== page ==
# E 2014-11-01 10:43
Oh and by the way I so agree with you about the guys and apologies. As far as I'm concerned case closed.
Um…. it was a "thank you" and not an apology Sam was referring to, but I think family deserves both more than any one else weather the other person wants to hear it or not. I am not so much of a fan for letting the boys off the hook so easily. They SHOULD say those things to one another.
# cheryl42 2014-11-01 13:18
As I said in my comment on Elle2's review that was what I took away from that conversation. Sam saying you never have to say that to me IMO also meant you never have to apologize to me either. At this point in their lives they both have done so much crap to each other that they both know how sorry they are. I know many wanted more but it was enough for me.
# Dion7 2014-10-29 20:17
Great review as usual! I kind of liked this episode. I agree that the pacing was too slow at times, especially when Kate took forever to explain her sister's story and the flashbacks were unnecessary. And the girls who play Kate and Tasha are not the best actresses in the world.
But I'm really glad that Sam and Dean had a good talk, especially talk 4 and 5. I seems like a step in the right direction. I completely agree that talking about Lester was stupid and I don't think it's necessary for Dean to blame Sam for it. Overall it was a pretty good episode and like you I just missed the brothers talking, I'm glad it was handled pretty well here.

Just one more negative thing (sorry): I'm really not looking forward to the 200th episode. I think I'm going to wait for your review before I decide whether or not I want to watch it. So far I haven't liked any of the meta episodes and it sounds like this could be even worse than the Becky one. I'll just wait and see what you and others on this site say about it I guess.
# Wynne88 2014-10-29 21:24
Thank you for the great review, Alice. As always, you bring up things that hadn't even occurred to me, such as wondering if Sam is ready to hunt with Dean and noting how very unrelaxed he was sitting by that lake with Dean. I guess it will take some time before they are really back in sync, but at least there seems to be some effort to move in that direction for which I am incredibly grateful. I thought that in several of those conversations, Sam was pretty defensive and that Dean kept trying to deflect the conversation away from himself, both of which attitudes seemed perfectly in character. But in the end, some important things were said that I think they both actually heard.

The one question I have is why Sam's line “You don’t ever have to say that. Not to me.” is construed as an apology. As I recall, the line comes after Dean confesses to being embarrassed about the whole demon thing, and thanks Sam for curing him. Thank yous and apologies aren't exactly the same thing - with the thank you, you're telling someone that you appreciate something they did; with an apology you're saying you're sorry for something you did and asking for forgiveness. I loved the line; I'm just not sure I would count it as justification for never having to say they're sorry. (Man, that sounds like something out of an old movie!)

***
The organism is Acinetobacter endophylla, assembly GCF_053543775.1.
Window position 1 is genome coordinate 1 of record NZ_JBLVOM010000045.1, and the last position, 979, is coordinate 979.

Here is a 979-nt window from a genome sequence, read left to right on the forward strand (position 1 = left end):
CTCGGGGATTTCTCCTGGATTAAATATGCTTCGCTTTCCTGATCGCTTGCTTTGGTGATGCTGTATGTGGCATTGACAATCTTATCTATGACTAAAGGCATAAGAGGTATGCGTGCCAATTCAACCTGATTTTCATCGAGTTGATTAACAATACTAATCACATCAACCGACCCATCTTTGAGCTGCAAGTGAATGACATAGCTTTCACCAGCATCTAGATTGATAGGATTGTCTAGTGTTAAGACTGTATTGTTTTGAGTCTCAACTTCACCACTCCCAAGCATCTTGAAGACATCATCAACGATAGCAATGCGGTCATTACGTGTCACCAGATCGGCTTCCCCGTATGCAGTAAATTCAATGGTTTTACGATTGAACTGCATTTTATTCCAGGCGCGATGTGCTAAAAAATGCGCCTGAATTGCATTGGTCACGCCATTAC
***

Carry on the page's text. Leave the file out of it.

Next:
# E 2014-10-31 05:59
The one question I have is why Sam's line “You don’t ever have to say that. Not to me.” is construed as an apology. As I recall, the line comes after Dean confesses to being embarrassed about the whole demon thing, and thanks Sam for curing him. Thank yous and apologies aren't exactly the same thing - with the thank you, you're telling someone that you appreciate something they did; with an apology you're saying you're sorry for something you did and asking for forgiveness. I loved the line; I'm just not sure I would count it as justification for never having to say they're sorry. (Man, that sounds like something out of an old movie!)
I agree with this. Sam's comment was more about "Thank You" than "I'm sorry." Still, I wish he had NEVER said that. If you can say Thank you or I'm sorry to a complete stranger then why can't you say it to a beloved family member? Who's more deserving of your best consideration or your deepest regret than family? Who deserves to have actions (both good and bad) acknowledged more than family? What kind of person are you if you can't show your best appreciation and your honest regret to family? For Sam to say "You never have to say that to me" lets both boys off the hook forever. Now neither one of them has to show any kind of consideration or regret for anything they do to one another because they are family. So, I guess Den was right in season 9; they SHOULD just put a couple of W's in the win column and move on never acknowledging what they do to one another, never thanking each other for all they do, nor bothering to feel or show regret for the harm they cause to one another. Sheesh what a total and complete cop out. Not only is that a cop out in life, it's a writing cop out as well. It gives the writers a reason to not have to make the boys get into any of their crap…or to have to come up with that complex dialog required when the brothers are trying to awkwardly deal with their crap; after all they are family and don't need a common courtesy you'd show to any stranger on the street. I want these boys willing to do the hard thing, and the right thing and that means acknowledging when you are wrong and apologizing for it and thanking when its deserved and family deserves that more than anyone.